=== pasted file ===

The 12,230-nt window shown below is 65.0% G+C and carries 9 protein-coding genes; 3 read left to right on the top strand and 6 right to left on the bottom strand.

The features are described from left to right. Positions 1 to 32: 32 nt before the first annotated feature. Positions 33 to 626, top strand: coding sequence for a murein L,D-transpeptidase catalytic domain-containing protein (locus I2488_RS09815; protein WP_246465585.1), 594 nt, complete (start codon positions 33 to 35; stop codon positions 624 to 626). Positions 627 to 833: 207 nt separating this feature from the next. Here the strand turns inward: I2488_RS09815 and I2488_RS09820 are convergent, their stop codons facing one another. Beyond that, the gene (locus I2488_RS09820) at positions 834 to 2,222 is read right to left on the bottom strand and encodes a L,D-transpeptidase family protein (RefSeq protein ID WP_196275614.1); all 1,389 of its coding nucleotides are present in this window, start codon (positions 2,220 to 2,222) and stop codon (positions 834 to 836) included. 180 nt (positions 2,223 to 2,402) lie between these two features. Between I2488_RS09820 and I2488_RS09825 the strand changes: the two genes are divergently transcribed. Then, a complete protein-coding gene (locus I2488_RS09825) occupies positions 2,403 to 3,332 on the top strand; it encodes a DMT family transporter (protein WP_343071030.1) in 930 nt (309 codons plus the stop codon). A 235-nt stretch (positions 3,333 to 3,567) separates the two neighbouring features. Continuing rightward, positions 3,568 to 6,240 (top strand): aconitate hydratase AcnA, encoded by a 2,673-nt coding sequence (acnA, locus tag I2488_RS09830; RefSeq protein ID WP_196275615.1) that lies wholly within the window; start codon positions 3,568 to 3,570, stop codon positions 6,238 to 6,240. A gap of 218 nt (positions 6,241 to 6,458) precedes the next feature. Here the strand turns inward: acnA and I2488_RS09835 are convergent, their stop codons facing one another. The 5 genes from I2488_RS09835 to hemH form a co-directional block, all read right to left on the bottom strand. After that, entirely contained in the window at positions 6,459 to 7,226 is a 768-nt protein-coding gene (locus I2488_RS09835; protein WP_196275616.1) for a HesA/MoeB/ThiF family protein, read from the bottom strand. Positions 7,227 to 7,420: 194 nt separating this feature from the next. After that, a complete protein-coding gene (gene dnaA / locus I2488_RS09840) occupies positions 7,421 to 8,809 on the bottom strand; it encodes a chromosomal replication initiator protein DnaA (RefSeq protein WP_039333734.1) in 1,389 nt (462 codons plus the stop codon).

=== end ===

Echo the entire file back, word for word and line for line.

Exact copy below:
The 12,230-nt window shown below is 65.0% G+C and carries 9 protein-coding genes; 3 read left to right on the top strand and 6 right to left on the bottom strand.

The features are described from left to right. Positions 1 to 32: 32 nt before the first annotated feature. Positions 33 to 626, top strand: coding sequence for a murein L,D-transpeptidase catalytic domain-containing protein (locus I2488_RS09815; protein WP_246465585.1), 594 nt, complete (start codon positions 33 to 35; stop codon positions 624 to 626). Positions 627 to 833: 207 nt separating this feature from the next. Here the strand turns inward: I2488_RS09815 and I2488_RS09820 are convergent, their stop codons facing one another. Beyond that, the gene (locus I2488_RS09820) at positions 834 to 2,222 is read right to left on the bottom strand and encodes a L,D-transpeptidase family protein (RefSeq protein ID WP_196275614.1); all 1,389 of its coding nucleotides are present in this window, start codon (positions 2,220 to 2,222) and stop codon (positions 834 to 836) included. 180 nt (positions 2,223 to 2,402) lie between these two features. Between I2488_RS09820 and I2488_RS09825 the strand changes: the two genes are divergently transcribed. Then, a complete protein-coding gene (locus I2488_RS09825) occupies positions 2,403 to 3,332 on the top strand; it encodes a DMT family transporter (protein WP_343071030.1) in 930 nt (309 codons plus the stop codon). A 235-nt stretch (positions 3,333 to 3,567) separates the two neighbouring features. Continuing rightward, positions 3,568 to 6,240 (top strand): aconitate hydratase AcnA, encoded by a 2,673-nt coding sequence (acnA, locus tag I2488_RS09830; RefSeq protein ID WP_196275615.1) that lies wholly within the window; start codon positions 3,568 to 3,570, stop codon positions 6,238 to 6,240. A gap of 218 nt (positions 6,241 to 6,458) precedes the next feature. Here the strand turns inward: acnA and I2488_RS09835 are convergent, their stop codons facing one another. The 5 genes from I2488_RS09835 to hemH form a co-directional block, all read right to left on the bottom strand. After that, entirely contained in the window at positions 6,459 to 7,226 is a 768-nt protein-coding gene (locus I2488_RS09835; protein WP_196275616.1) for a HesA/MoeB/ThiF family protein, read from the bottom strand. Positions 7,227 to 7,420: 194 nt separating this feature from the next. After that, a complete protein-coding gene (gene dnaA / locus I2488_RS09840) occupies positions 7,421 to 8,809 on the bottom strand; it encodes a chromosomal replication initiator protein DnaA (RefSeq protein WP_039333734.1) in 1,389 nt (462 codons plus the stop codon).